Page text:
Billionaire Giving Pledge Is Not Binding


When they created the Giving Pledge, Bill Gates and Warren Buffet received a lot of praise and publicity. Billionaires who have joined the pledge have received the same. It might surprise you that the pledge is non-binding and unenforceable. However, there are good reasons for that.

The Giving Pledge started with a simple idea: the incredibly wealthy should give their wealth to charitable causes instead of hoarding it in their families. Bill Gates and Warren Buffet created a document that billionaires could sign.

By doing so, the billionaires were pledging to give away at least half of their wealth either during their lifetimes or in their estate plans.

To date, nearly 200 billionaires have signed up and as a result received publicity and invitations to exclusive events.

As Bloomberg reports, however, in a recent article titled "Pledge Aside, Dead Billionaires Don't Have to Give Away Half Their Fortune," the language of the pledge states that it is non-binding.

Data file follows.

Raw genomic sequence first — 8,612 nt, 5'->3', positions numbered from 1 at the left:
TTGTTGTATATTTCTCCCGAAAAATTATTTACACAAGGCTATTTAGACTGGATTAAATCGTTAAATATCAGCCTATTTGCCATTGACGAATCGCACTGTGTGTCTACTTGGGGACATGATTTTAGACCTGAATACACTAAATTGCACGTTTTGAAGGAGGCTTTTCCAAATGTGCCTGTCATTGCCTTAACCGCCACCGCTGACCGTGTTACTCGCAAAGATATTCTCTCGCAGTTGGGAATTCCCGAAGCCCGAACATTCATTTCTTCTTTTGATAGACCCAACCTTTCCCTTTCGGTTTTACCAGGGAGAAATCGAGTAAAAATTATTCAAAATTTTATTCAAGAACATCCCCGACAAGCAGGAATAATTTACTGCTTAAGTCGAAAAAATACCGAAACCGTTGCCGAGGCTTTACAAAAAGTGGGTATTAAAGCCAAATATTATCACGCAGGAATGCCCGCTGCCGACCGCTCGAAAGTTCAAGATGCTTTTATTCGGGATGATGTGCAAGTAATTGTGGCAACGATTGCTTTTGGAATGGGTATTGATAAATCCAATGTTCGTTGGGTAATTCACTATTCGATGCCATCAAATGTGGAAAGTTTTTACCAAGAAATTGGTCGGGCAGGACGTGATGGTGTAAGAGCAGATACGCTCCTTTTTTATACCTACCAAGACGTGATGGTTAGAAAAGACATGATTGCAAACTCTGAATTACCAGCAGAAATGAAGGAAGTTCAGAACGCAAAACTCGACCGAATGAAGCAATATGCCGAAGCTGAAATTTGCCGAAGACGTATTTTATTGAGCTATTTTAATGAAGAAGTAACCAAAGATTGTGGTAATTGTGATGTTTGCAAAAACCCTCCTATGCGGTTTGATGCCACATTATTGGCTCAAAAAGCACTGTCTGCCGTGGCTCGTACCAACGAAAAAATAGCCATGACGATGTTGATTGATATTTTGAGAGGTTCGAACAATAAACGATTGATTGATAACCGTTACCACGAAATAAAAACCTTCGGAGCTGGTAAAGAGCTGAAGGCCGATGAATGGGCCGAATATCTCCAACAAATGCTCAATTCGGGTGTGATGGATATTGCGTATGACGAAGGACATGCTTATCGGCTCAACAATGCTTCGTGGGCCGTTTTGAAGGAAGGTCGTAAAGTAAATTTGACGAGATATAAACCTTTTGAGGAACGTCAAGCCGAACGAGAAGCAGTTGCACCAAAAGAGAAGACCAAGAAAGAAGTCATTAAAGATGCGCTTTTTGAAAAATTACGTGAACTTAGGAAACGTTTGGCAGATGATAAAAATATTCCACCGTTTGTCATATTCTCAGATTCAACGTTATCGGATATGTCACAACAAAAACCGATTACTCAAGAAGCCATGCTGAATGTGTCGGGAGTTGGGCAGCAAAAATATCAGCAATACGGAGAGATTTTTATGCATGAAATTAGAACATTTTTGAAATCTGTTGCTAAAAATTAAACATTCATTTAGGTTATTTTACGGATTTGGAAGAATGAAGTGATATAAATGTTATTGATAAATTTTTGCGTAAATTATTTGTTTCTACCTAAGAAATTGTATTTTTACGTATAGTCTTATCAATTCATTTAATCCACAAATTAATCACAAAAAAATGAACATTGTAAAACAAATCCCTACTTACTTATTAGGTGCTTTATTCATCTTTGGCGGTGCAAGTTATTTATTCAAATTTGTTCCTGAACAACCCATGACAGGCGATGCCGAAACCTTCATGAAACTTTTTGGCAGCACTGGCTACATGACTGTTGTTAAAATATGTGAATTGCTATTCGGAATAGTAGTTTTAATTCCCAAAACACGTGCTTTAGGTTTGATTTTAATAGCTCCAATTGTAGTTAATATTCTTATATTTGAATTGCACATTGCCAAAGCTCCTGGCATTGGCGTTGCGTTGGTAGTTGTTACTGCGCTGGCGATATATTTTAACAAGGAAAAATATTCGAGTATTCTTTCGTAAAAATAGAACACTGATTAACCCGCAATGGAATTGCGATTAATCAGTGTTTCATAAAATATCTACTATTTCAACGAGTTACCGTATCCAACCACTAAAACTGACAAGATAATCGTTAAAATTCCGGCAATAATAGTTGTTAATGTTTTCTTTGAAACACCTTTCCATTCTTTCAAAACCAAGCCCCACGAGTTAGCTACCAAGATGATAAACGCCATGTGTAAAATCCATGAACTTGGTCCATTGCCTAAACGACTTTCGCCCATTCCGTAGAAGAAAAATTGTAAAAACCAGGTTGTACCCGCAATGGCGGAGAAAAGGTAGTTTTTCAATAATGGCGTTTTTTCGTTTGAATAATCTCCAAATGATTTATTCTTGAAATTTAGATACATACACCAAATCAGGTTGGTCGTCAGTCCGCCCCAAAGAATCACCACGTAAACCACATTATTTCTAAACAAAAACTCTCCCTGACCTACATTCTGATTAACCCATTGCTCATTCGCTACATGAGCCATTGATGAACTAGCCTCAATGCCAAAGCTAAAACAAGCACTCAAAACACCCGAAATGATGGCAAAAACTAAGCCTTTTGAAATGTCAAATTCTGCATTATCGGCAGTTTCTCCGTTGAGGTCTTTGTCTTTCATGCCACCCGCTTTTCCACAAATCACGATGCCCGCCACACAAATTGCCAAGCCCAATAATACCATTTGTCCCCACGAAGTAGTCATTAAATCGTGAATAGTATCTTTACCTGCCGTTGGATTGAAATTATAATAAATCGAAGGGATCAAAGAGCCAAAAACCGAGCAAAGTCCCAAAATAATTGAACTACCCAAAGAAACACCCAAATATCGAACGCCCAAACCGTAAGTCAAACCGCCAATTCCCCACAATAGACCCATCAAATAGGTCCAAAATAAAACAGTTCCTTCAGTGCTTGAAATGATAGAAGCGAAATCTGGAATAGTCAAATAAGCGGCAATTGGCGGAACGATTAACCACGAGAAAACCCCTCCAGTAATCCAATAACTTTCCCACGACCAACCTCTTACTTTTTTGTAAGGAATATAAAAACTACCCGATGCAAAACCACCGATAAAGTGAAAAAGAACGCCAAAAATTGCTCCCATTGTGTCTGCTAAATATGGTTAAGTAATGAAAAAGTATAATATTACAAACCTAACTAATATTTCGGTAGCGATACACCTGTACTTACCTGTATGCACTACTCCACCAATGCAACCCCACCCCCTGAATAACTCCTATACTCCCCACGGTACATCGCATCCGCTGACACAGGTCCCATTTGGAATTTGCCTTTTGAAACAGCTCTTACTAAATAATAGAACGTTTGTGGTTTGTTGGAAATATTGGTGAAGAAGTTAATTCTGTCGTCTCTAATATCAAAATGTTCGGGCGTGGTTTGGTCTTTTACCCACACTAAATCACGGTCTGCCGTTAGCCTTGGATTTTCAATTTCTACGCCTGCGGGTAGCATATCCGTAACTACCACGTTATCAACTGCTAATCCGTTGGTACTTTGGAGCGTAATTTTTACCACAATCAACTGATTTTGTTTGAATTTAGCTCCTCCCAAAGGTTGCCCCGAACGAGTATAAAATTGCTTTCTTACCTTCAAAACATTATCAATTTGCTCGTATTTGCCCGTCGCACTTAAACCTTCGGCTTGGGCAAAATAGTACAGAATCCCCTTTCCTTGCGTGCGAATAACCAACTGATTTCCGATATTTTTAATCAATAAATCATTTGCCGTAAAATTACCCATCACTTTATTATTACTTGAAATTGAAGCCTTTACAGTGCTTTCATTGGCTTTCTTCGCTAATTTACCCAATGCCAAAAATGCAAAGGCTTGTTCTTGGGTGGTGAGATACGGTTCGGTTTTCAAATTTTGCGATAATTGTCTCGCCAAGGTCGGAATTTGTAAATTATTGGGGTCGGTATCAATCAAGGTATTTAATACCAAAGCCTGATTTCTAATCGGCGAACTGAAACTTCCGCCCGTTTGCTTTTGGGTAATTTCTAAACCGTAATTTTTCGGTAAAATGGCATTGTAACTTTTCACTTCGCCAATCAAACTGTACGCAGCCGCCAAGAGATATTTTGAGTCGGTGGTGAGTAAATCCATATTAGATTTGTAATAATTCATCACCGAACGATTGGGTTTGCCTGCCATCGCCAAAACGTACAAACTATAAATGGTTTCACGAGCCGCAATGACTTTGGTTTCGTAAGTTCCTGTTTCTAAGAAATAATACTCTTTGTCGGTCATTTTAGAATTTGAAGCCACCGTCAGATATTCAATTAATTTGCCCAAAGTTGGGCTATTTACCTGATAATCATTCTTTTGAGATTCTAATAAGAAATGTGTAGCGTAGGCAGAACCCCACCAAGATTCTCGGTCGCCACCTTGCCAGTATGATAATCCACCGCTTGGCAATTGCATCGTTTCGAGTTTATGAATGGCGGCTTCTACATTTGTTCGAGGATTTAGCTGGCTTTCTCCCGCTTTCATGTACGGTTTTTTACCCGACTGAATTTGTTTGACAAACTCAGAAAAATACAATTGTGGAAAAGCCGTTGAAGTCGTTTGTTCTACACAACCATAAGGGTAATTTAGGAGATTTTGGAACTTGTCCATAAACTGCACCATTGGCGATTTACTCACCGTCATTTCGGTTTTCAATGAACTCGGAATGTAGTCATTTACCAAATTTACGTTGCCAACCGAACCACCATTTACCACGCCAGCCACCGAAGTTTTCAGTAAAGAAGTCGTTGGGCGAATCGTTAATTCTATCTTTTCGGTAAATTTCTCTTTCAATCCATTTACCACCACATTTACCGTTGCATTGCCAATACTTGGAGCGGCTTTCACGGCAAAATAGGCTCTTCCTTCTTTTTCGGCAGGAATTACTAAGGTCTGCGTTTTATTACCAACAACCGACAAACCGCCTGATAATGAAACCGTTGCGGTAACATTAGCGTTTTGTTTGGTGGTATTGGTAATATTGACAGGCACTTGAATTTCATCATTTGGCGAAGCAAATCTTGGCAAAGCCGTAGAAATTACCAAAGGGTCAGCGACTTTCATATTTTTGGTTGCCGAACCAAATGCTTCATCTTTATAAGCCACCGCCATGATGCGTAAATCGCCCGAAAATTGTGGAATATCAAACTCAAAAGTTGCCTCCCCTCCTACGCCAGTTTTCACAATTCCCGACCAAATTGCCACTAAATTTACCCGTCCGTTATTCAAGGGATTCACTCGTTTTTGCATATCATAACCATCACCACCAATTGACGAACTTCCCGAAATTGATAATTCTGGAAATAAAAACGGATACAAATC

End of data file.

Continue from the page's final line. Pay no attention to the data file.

There are actually good reasons for making the pledge non-binding.

The first is that if someone does not go through with the pledge, no one can sue the estate in an attempt to enforce the pledge. This is important because of the second good reason to make the pledge non-binding, which is that it is very difficult to determine what half of a billionaire's fortune actually is.

For example, if someone has precisely one billion dollars, you might think that half is $500 million. In reality, it is $300 million because 40% of the estate will go to pay estate taxes meaning that the estate is really only $600 million not $1 billion.

If you are a billionaire, be sure to consult your estate planning attorney before signing this or any other such pledge.

Reference: Bloomberg (June 3, 2015) "Pledge Aside, Dead Billionaires Don't Have to Give Away Half Their Fortune"

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